Harvest Wild Hop IPA - Neo-mexicanus Varietal
Ovila® Abbey Quad with Plums
Our handmade Estate Ale highlights the flavors of home.
From the sun-drenched fields of California’s North Valley comes our Estate Ale. It’s rich with the flavors of the valley—hops with earthy, grapefruit-like flavors and layered spicy aromas, and barley with mild sweetness and smooth, toasted flavors. Enjoy this remarkable homegrown ale, made with organic wet hops and barley grown at our brewery in Chico, and one of the few estate-made ales produced anywhere in the world. Together, these crops grow alongside the brewery to make a truly unique brew.
Every so often, invention provokes revolution. Never was that truer than with the birth of the Cascade hop. Worldwide, it was thought that European hops were—and had always been—superior to their New World counterparts. That changed in the late 1960s with the development of the Cascade. Born as the first successful example of the USDA Aroma Hop Program, Cascade proved that world-class hops can be grown in America. Its release in 1971 serendipitously aligned with the fledgling American craft brewing movement. These aspiring brewers were eager for something unique, bold and distinctly American to use in their boundary-pushing beers. Cascade fit the bill. Its unique pine needle, grapefruit and floral aromas were like nothing out of Europe, and the bold aromas and flavors became the flag for the new American brewing upstarts. If one ingredient can be said to start a movement, it would be the Cascade hop—the plant that built craft beer.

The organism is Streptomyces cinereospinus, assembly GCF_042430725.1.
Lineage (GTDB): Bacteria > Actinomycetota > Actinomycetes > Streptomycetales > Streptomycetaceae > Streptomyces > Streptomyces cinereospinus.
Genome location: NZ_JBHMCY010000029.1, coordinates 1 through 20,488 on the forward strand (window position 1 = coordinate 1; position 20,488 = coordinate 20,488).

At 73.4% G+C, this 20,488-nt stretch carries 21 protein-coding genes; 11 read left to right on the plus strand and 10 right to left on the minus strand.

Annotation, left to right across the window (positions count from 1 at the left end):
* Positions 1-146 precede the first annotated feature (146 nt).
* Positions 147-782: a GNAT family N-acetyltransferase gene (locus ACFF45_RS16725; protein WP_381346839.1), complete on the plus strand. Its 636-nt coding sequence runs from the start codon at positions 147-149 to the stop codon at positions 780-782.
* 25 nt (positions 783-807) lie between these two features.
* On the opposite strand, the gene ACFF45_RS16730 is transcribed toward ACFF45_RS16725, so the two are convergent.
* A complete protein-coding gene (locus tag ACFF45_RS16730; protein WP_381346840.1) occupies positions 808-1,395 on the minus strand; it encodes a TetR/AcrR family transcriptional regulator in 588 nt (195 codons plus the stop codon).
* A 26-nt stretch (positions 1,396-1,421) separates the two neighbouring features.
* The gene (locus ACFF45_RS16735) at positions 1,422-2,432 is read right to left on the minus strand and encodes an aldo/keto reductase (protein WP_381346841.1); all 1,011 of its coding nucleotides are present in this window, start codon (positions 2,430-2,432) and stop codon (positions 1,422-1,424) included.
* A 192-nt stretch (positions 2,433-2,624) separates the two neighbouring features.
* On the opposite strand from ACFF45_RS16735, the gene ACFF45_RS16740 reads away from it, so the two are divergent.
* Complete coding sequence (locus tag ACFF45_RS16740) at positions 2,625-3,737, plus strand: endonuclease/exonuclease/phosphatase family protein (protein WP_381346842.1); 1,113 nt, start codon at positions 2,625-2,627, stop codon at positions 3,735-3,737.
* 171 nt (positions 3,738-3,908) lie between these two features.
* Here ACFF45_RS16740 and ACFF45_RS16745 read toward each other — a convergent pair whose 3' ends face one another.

Wet Hop versus Fresh Hop
Over recent years, there has been some confusion about the difference between fresh and wet hops. While it may seem like semantics, to us it’s an important distinction.
Wet Hops are un-dried hops, picked and shipped from the growing fields within 24 hours.
Fresh Hops are the freshest dried hops to come from the fields, typically within seven days of harvest.
Over 90% of the world’s hop harvest happens between August 31 and October 31, and these hops are used throughout the calendar year. Can hops possibly be the same on November 1, one day after harvest, as they are on July 25, nearly one year after growing in the fields? The answer is no. We think of hops like dry kitchen spices—the flavor of thyme or rosemary right after the jar is opened is far more intense than it is six months later. The same can be said for hops. There are ways to control the way hops age and to reformulate and readjust as some of the aromas fade, but there’s nothing like the magic of the first bales of hops as fresh as can be. That is the stuff dreams are made of!
The American Style
Worldwide, Americans have something of an outsized reputation. Bold, brash and brazen. To some, that boldness is perceived as arrogance, but for us it’s just daring spirit and a thirst for adventure. The term “American” in brewing is not necessarily a sign of origin, but rather a brewing ethos and homage to that daring nature we love so much. In the early days of the craft brewing movement, there were far fewer beer styles and what was on record largely comprised the historical ales of the UK and the lagers of Germany. As American brewers began experimenting with homegrown ingredients and their own techniques, they inadvertently created beer so unique it defied conventional categories. Instead of a traditional pale ale, there all of a sudden was American pale ale—a new, rowdy hybrid of the older beer, intense with hop flavor and aroma. American-style beer is shorthand for the kind of brewing we do at Sierra Nevada—a reference to the use of a clean, crisp and neutral yeast and a healthy dose of hops quite appropriate for the adventurer in us all.
Brewing is as much art as science, and all beer specifications and raw materials are subject to change
at our brewers' creative discretion.
6.7% by volume
Estate-Grown Chinook, Cascade
Estate-Grown Chinook, Cascade, Citra
Estate-Grown two-row Pale, Caramel
Caprese Salad, Southern Barbeque, Tamales, Cilantro-Focused Salsas